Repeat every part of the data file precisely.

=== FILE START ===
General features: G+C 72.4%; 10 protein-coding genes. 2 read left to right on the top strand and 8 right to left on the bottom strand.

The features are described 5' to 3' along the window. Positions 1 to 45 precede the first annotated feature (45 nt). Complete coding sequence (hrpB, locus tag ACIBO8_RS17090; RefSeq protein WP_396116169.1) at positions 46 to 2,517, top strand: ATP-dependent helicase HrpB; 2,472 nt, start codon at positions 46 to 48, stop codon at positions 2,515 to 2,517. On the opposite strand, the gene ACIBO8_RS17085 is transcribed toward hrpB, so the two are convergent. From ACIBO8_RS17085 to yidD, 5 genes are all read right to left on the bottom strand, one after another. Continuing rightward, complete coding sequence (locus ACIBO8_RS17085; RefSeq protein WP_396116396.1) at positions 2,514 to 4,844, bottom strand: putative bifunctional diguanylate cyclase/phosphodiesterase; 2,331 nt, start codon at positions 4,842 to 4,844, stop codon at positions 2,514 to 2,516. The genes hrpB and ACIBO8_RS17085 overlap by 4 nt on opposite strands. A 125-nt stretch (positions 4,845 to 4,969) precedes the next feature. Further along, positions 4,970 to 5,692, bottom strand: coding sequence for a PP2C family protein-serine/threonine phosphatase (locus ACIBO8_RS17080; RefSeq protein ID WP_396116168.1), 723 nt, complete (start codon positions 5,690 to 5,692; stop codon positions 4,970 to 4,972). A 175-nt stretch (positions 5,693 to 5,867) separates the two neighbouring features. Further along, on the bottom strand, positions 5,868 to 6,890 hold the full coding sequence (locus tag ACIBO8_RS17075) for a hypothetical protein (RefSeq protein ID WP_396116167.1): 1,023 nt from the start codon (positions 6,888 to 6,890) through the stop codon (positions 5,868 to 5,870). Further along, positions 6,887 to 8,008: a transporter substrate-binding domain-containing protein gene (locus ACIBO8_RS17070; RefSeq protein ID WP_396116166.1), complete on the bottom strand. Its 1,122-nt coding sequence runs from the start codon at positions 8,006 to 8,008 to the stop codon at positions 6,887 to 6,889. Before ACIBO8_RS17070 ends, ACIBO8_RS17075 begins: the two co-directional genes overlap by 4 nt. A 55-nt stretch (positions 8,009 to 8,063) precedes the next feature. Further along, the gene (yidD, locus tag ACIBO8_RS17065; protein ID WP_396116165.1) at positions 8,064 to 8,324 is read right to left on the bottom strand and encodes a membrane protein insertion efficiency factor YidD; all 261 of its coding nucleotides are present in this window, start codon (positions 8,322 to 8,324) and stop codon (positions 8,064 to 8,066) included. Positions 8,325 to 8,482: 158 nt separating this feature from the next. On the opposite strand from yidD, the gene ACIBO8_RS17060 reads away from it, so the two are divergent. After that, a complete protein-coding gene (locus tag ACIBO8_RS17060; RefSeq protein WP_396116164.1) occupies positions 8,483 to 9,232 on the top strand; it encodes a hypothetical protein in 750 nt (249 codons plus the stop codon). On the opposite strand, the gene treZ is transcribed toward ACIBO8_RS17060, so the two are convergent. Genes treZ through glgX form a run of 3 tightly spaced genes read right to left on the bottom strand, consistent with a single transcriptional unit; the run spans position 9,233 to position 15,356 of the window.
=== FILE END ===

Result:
General features: G+C 72.4%; 10 protein-coding genes. 2 read left to right on the top strand and 8 right to left on the bottom strand.

The features are described 5' to 3' along the window. Positions 1 to 45 precede the first annotated feature (45 nt). Complete coding sequence (hrpB, locus tag ACIBO8_RS17090; RefSeq protein WP_396116169.1) at positions 46 to 2,517, top strand: ATP-dependent helicase HrpB; 2,472 nt, start codon at positions 46 to 48, stop codon at positions 2,515 to 2,517. On the opposite strand, the gene ACIBO8_RS17085 is transcribed toward hrpB, so the two are convergent. From ACIBO8_RS17085 to yidD, 5 genes are all read right to left on the bottom strand, one after another. Continuing rightward, complete coding sequence (locus ACIBO8_RS17085; RefSeq protein WP_396116396.1) at positions 2,514 to 4,844, bottom strand: putative bifunctional diguanylate cyclase/phosphodiesterase; 2,331 nt, start codon at positions 4,842 to 4,844, stop codon at positions 2,514 to 2,516. The genes hrpB and ACIBO8_RS17085 overlap by 4 nt on opposite strands. A 125-nt stretch (positions 4,845 to 4,969) precedes the next feature. Further along, positions 4,970 to 5,692, bottom strand: coding sequence for a PP2C family protein-serine/threonine phosphatase (locus ACIBO8_RS17080; RefSeq protein ID WP_396116168.1), 723 nt, complete (start codon positions 5,690 to 5,692; stop codon positions 4,970 to 4,972). A 175-nt stretch (positions 5,693 to 5,867) separates the two neighbouring features. Further along, on the bottom strand, positions 5,868 to 6,890 hold the full coding sequence (locus tag ACIBO8_RS17075) for a hypothetical protein (RefSeq protein ID WP_396116167.1): 1,023 nt from the start codon (positions 6,888 to 6,890) through the stop codon (positions 5,868 to 5,870). Further along, positions 6,887 to 8,008: a transporter substrate-binding domain-containing protein gene (locus ACIBO8_RS17070; RefSeq protein ID WP_396116166.1), complete on the bottom strand. Its 1,122-nt coding sequence runs from the start codon at positions 8,006 to 8,008 to the stop codon at positions 6,887 to 6,889. Before ACIBO8_RS17070 ends, ACIBO8_RS17075 begins: the two co-directional genes overlap by 4 nt. A 55-nt stretch (positions 8,009 to 8,063) precedes the next feature. Further along, the gene (yidD, locus tag ACIBO8_RS17065; protein ID WP_396116165.1) at positions 8,064 to 8,324 is read right to left on the bottom strand and encodes a membrane protein insertion efficiency factor YidD; all 261 of its coding nucleotides are present in this window, start codon (positions 8,322 to 8,324) and stop codon (positions 8,064 to 8,066) included. Positions 8,325 to 8,482: 158 nt separating this feature from the next. On the opposite strand from yidD, the gene ACIBO8_RS17060 reads away from it, so the two are divergent. After that, a complete protein-coding gene (locus tag ACIBO8_RS17060; RefSeq protein WP_396116164.1) occupies positions 8,483 to 9,232 on the top strand; it encodes a hypothetical protein in 750 nt (249 codons plus the stop codon). On the opposite strand, the gene treZ is transcribed toward ACIBO8_RS17060, so the two are convergent. Genes treZ through glgX form a run of 3 tightly spaced genes read right to left on the bottom strand, consistent with a single transcriptional unit; the run spans position 9,233 to position 15,356 of the window.